Anti-piracy outfits still target pirate sites that closed years ago * TorrentFreak
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Pirate sites like ExtraTorrent, KickassTorrents, and isoHunt vanished from the web over five years ago. Oddly enough, that hasn’t stopped some anti-piracy groups from suing them, as they are still asking Google to remove “fake” URLs from these sites.
Over the past decades, hundreds of popular âpirateâ sites have appeared and disappeared. This includes the likes of isoHunt, ExtraTorrent, and KickassTorrents.
These closures have a serious impact, but over time remote users eventually move on. The same cannot be said of all anti-piracy organizations.
Pirate ghost hunt
It turns out that long-lost sites are still considered a “threat”. In other words, judging by the takedown notices they send to Google. While browsing the Lumen database this week, we spotted a takedown notice targeting NYAA.se, for example.
While the NYAA brand is still used today by another operation, the original NYAA.se site closed its doors more than four years ago. As of this writing, Google no longer indexes NYAA.se URLs. However, this does not prevent withdrawal notices from arriving.
This unusual request prompted us to dig deeper into the question to see if any other dead sites are still alive in anti-piracy circles. We didn’t have to look far to get confirmation.
KickassTorrents and ExtraTorrent
Five years ago, the torrent ecosystem went through a period of turmoil, with some of the best sites going offline. This includes KickassTorrents, which was shut down following a criminal investigation by US law enforcement.
At the time, the site was running from KAT.cr which immediately went offline. While someone else got the domain name back after it expired, the site never returned to its original form.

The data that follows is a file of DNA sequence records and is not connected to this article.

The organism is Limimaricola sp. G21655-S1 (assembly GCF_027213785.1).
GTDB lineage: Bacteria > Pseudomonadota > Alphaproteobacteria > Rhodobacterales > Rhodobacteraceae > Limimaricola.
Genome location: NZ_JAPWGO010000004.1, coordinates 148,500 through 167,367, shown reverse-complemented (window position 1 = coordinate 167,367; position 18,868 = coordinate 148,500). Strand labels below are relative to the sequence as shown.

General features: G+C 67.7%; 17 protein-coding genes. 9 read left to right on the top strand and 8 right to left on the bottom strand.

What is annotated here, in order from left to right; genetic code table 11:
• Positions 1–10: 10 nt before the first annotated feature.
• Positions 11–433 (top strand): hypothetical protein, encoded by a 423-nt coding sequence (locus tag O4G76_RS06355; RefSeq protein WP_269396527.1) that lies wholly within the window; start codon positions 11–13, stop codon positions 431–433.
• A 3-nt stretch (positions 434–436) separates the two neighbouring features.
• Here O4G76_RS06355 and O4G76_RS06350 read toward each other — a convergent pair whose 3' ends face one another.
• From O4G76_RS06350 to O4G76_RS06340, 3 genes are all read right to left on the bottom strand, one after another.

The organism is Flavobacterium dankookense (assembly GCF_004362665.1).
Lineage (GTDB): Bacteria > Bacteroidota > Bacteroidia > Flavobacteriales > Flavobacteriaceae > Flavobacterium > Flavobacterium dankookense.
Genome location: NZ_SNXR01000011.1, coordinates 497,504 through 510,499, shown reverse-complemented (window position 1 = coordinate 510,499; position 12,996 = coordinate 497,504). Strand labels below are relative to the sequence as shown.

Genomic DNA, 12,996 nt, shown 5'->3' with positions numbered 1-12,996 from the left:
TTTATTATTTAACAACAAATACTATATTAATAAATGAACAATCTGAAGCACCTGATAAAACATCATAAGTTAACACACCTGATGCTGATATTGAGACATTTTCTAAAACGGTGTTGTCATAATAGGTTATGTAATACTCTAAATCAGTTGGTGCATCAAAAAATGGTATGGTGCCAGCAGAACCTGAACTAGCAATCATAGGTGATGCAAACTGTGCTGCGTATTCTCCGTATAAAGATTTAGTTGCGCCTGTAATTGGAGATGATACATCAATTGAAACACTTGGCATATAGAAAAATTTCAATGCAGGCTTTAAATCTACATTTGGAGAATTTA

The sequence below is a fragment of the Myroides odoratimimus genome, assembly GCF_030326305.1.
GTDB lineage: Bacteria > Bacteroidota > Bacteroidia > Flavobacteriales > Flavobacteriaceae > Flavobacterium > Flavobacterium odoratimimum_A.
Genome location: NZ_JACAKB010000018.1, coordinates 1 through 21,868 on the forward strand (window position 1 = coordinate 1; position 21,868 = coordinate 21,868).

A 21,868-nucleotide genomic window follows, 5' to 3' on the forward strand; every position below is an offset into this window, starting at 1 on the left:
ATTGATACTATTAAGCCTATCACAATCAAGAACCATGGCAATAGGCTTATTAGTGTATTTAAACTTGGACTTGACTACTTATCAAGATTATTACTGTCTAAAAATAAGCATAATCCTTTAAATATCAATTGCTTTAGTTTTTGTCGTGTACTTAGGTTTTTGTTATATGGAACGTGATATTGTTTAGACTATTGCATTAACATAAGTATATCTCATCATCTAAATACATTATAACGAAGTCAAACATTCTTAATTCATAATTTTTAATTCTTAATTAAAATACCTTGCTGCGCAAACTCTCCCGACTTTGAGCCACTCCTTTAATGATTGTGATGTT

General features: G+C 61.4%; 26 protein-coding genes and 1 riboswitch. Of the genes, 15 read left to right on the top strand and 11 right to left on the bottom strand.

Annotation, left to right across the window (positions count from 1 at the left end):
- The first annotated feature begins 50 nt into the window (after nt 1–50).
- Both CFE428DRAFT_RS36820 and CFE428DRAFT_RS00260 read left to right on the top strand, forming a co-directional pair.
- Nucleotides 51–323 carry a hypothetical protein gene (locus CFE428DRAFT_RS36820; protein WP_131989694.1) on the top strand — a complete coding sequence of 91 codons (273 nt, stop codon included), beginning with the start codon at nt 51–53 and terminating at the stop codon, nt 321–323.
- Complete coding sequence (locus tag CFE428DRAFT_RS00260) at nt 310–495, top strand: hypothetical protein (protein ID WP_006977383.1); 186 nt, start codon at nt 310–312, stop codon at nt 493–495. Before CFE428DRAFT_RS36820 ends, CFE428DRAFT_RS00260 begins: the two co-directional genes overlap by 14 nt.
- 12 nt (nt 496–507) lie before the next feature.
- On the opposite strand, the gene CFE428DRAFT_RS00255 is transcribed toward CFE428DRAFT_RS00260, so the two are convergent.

However, when we take a look at Google’s DMCA takedown database, it’s clear that anti-piracy organizations still see a threat. The domain has been targeted in dozens of requests this year, filed by several news agencies. This includes the one below which arrived this week.
We see a similar pattern for ExtraTorrent.com, which decided to go offline in 2017, a few months after KickassTorrents disappeared. While Google no longer indexes any ExtraTorrent links after all these years, new takedown requests keep coming.
Lost estates of pirate bay
We can repeat these results for just about all the major hacking sites that have closed in recent years. Not only that, it also works for domain names that have been suspended or abandoned, including those in The Pirate Bay.
The piratebay.se domain, for example, was previously the main domain of the famous torrent site. After a legal battle, it was finally handed over to the Swedish police in 2017. However, hundreds of new takedowns arrive for this domain every month.
Although the reported links lead nowhere, anti-pirate groups may have a better reason here, as there are still several old Thepiratebay.se links indexed by the Google search engine.
How far can we go back
Google only started reporting opt-out requests ten years ago, so we can’t go back indefinitely. However, we can certainly go beyond 2016, starting with FilesTube, which was once the main target of Google’s takedowns.
FilesTube turned into a legal platform in 2014 and later it completely disappeared. Today, takedown notices for FilesTube are rare, but we were still able to spot six separate reports this year. The most recent was filed last month.
If we go back another year, we come to 2013, when Hollywood took down Hotfile and isoHunt, which many considered to be pirate sites as well.
After about eight years, anti-piracy groups haven’t forgotten these two, either. Both continue to be targeted occasionally. For example, this week Google was asked to remove an isoHunt.com URL from its search engine, which probably hasn’t been indexed for over half a decade.
The main question we ask ourselves is why are these sites still being flagged?
It’s clear that journalists don’t always confirm that the links are actually online. We will be asking some news agencies to enlighten us on this, so maybe we will know more about it in the near future.